It was a huge honour to know David for over 8 years.
We first met at the Royal College of Music in 2012 and I will never forget that day.
I was introduced to David at a Patron’s reception and, although I was a guest and didn’t perform that night, David showed an enormous interest in my career and studies at the RCM. He was wonderful to talk to – warm and kind, and with an almost fatherly manner and level of support straight from the beginning. That tone has never changed and I will miss it with all my heart.
David, who very humbly didn’t introduce himself properly, simply mentioned that he and his wife are passionate supporters of the arts and classical music in particular. With hindsight this was a thoughtful gesture, as talking about talking about the exact nature of his involvement in the classical music world would no doubt have intimidated a relative youngster like me.
He invited me for lunch and to play some music at his house.
I vividly remember stepping down from the train from London on a sunny afternoon in August 2012, being picked up by David and finding heaven on earth for music-making when I arrived at Champs Hill. In addition to its musical charms, Champs Hill is a famous garden in its own right, spread over 27 acres of woodland and disused quarries filled with wonderful heather, impressive artwork and with stunning views across the Amberley Wild Brooks up to the South Downs.
David welcomed us as if we were already part of the family, together with his lovely wife Mary, who has run Champs Hill successfully for the last couple years as David’s health was deteriorating. Mary is a wonderful cook, and offered us a very hearty and delicious lunch after which I was more ready to sleep than to play the piano.
Over the years since, Mary’s wonderful food and hospitality has been a great source of energy and refreshment during recitals and recordings.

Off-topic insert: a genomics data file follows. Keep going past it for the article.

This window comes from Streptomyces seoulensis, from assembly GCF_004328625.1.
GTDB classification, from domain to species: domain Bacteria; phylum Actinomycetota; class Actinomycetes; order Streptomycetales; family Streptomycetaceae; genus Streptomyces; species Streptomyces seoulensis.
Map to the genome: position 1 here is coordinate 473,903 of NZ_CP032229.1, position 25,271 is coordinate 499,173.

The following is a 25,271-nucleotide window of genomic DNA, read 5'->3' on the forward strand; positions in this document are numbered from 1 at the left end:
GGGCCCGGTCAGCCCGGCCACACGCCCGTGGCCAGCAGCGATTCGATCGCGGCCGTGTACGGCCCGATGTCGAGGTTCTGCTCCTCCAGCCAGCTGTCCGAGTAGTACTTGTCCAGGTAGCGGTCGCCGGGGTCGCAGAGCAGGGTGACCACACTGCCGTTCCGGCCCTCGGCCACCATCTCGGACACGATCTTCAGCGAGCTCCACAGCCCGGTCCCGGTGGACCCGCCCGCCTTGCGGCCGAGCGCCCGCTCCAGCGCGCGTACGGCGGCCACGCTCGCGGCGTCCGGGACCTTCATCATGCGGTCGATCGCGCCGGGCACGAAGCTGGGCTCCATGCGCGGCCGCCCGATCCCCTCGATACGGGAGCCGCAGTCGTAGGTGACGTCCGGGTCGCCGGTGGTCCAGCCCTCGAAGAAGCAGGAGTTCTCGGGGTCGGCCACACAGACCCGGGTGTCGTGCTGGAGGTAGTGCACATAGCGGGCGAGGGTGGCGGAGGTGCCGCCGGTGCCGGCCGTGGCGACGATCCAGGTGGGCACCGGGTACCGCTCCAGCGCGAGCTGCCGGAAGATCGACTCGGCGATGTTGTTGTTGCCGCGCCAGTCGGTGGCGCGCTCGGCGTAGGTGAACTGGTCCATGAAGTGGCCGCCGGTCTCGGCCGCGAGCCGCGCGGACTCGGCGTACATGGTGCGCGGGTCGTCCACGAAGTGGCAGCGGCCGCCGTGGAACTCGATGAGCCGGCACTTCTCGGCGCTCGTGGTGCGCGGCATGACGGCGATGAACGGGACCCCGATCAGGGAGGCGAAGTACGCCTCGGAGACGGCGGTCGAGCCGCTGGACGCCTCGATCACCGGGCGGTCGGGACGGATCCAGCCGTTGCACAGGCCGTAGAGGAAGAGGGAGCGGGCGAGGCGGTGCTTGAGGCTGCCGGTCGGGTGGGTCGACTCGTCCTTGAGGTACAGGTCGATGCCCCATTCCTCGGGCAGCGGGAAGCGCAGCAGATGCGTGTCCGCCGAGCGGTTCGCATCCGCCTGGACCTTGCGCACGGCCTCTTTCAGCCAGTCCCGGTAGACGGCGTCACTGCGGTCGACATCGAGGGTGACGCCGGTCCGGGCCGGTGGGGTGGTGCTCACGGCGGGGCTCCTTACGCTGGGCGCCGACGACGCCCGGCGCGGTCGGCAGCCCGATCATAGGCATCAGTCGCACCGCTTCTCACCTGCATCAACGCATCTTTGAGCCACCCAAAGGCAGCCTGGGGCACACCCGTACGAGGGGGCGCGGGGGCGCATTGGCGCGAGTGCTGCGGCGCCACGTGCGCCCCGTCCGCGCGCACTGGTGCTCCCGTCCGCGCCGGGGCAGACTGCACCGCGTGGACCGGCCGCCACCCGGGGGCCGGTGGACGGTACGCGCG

David Bowerman. © Champs Hill Records
David kindly asked me to ‘try out’ their piano and acoustics, and I approached the old-looking piano in the living room unaware that he was referring to the magnificent Steinway D in the Music Room – a private 160-seat concert hall just next door to the main house! And what wonderful acoustics it had! Surrounded by a remarkable collection of art on the walls, it was and is an ideal place for making music – sincere, natural and inspiring.
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Never before have I ‘played the piano a little bit after lunch’ in such a spectacular and rewarding setting.
My own journey of discovery was typical of David’s understated modesty. David was softly spoken, never considered himself a proper ‘music connoisseur’ but nonetheless was behind one of the most successful recording labels and concert halls in the country.
The idea of building a concert hall emerged from the great storm of 1987. The trees strewn over their garden inspired the Bowermans to build an integrated concert hall and art gallery in the garden, combining their two great passions.
25 or so years later, David and Mary enjoyed my playing after lunch enough to offer me a recital and a recording, the first of many over the years. It was typical of David to believe in me as a young pianist, relatively new to the UK and to offer me recording and performing opportunities without asking for anything in return.
David’s support and generosity has been vital to me and countless other musicians over the years, and epitomises the very best in arts philanthropy.
David’s philanthropy extended beyond individual young musicians to supporting organisations such as Wigmore Hall, RCM, RPS and many festivals and projects that he quietly sponsored. David’s attitude and generosity is now more important than ever, at a time of great challenge for music and the wider arts.
We all have a responsibility to cherish his legacy and keep it alive for the future generations that will need it so much. In Champs Hill, David has left behind a physical embodiment of this legacy that I sincerely hope will continue to prosper, inspiring music and art-lovers for many years to come.
Yulia’s solo CD of Russian Music, recorded by Champs Hill Records, was described by the American Record Guide as «….an outstanding disc and one I’ll return to often», adding that «Russian born and trained Yulia Chaplina brings to her playing more than a lifetime of acquaintance with this music.»
The CD of Yulia’s quartet Gamma Majoris ‘Russian Serenade’, recorded by Champs Hill was ‘performed with much feeling and an unmistakable sense of nostalgia, this collection could have been called From Russia With Love’ – The Straits Times
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